Why Gouache is One of The Best Paints to Try!

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Today we want to share with you a special post:

Why Gouache is One of The Best Paints to Try!

Gouache is the best and most versatile medium you can use, so why does it have a bad reputation? The creator of this video explains why gouache is one of the best paints to try.

There are many reasons why you should try gouache. It's a really amazing medium. By watching this video, you will really know all its advantages and versatility.

We hope this will be of great help to you and if you have never tried gouache before, now is the time for you to give it a try! We are sure you will love it.

Gouache paint, like watercolor and acrylic paint, is an aqueous medium: a pigment that must be mixed with water to spread on a surface.

Because it is not as popular as other styles of painting, gouache is often described as an "opaque watercolor", a children's poster paint, or a complementary medium to be used in conjunction with more well-known techniques.

But make no mistake! Gouache painting has been around for over a thousand years (the term "gouache" dates back to at least the 18th century), and during that time artists used the medium to create historically significant, visually stunning, and entirely dynamic.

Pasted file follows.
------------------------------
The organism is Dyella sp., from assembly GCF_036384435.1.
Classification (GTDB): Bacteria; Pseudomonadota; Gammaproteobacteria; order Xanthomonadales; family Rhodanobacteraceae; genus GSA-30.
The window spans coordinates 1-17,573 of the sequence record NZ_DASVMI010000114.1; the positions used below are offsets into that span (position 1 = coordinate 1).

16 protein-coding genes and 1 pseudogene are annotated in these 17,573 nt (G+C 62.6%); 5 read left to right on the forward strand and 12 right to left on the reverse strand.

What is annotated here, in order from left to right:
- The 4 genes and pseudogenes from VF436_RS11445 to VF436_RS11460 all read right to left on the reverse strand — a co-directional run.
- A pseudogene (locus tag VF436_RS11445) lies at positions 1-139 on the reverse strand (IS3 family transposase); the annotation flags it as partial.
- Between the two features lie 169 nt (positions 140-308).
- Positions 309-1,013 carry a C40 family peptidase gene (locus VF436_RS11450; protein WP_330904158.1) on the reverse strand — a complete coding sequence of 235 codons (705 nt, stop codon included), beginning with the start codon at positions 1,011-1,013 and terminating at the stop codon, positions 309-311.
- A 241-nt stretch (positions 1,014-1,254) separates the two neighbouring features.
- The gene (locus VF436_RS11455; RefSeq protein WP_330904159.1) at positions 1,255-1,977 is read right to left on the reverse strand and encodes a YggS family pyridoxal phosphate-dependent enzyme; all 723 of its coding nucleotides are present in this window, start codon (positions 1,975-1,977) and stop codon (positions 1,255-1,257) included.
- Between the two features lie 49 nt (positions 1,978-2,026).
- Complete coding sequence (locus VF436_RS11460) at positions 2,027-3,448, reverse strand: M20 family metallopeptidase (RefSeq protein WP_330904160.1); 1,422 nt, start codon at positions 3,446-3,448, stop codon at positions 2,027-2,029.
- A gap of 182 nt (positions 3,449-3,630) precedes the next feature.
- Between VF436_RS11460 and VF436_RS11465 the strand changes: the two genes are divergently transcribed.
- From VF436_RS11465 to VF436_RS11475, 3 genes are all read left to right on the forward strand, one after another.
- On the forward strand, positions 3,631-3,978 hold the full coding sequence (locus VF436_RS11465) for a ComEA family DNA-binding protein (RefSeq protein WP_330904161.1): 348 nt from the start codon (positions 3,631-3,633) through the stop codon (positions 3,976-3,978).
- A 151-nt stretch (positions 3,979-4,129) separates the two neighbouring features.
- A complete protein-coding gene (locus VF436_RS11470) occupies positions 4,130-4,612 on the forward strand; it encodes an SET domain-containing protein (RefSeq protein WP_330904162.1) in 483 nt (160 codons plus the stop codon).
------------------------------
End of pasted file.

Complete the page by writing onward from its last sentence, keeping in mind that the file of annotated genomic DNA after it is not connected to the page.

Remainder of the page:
Gouache paint is a mixture of natural or synthetic pigments, water, and gum arabic (or in cheaper brands, yellow dextrin) which acts as a binder to hold the paint together.

Chalk is sometimes added to give the paint more weight or body, and some varieties also add propylene glycol; Traditional gouache tends to become brittle when it dries, and the added additive attracts water to help paint layers stay more flexible over the long term.

Of French origin, the word "gouache" is pronounced gwash like "squash" and is inspired by the Italian "guazzo" technique which, although different, dries to a similar muddy matte finish.

While the term "gouache" was only introduced in the 18th century, equally opaque water-based mediums have been used by artists for thousands of years.

In ancient Egypt, colored pigments were bound with honey and other binders to create an early form of gouache, and in the Middle Ages Persian artists used a rudimentary form of gouache to decorate their famous Persian miniature paintings.

In the 15th century, Albrecht Durer relied on the matte finish of antique gouache to give his paintings a soft sheen, and in the 18th century, François Boucher used paint to capture the pastel colors of his famous "Naissance et Triomphe de Vénus".

In the 19th century, gouache began to be produced industrially, and its portable qualities became popular with landscape painters, particularly the French school of "en Plein air" Impressionists who painted canvases en Plein air.

In the early and mid-20th century, commercial artists relied heavily on gouache for painting posters, comic book lettering, and cell-filling animations due to the precision, flat color, and quick-drying qualities of the medium.

If you want to learn more about why gouache is one of the best paints to try, check out this great video! You will love it!

Enjoy This Video Tutorial About Gouache

Source: Ellen Crimi-Trent- Artist

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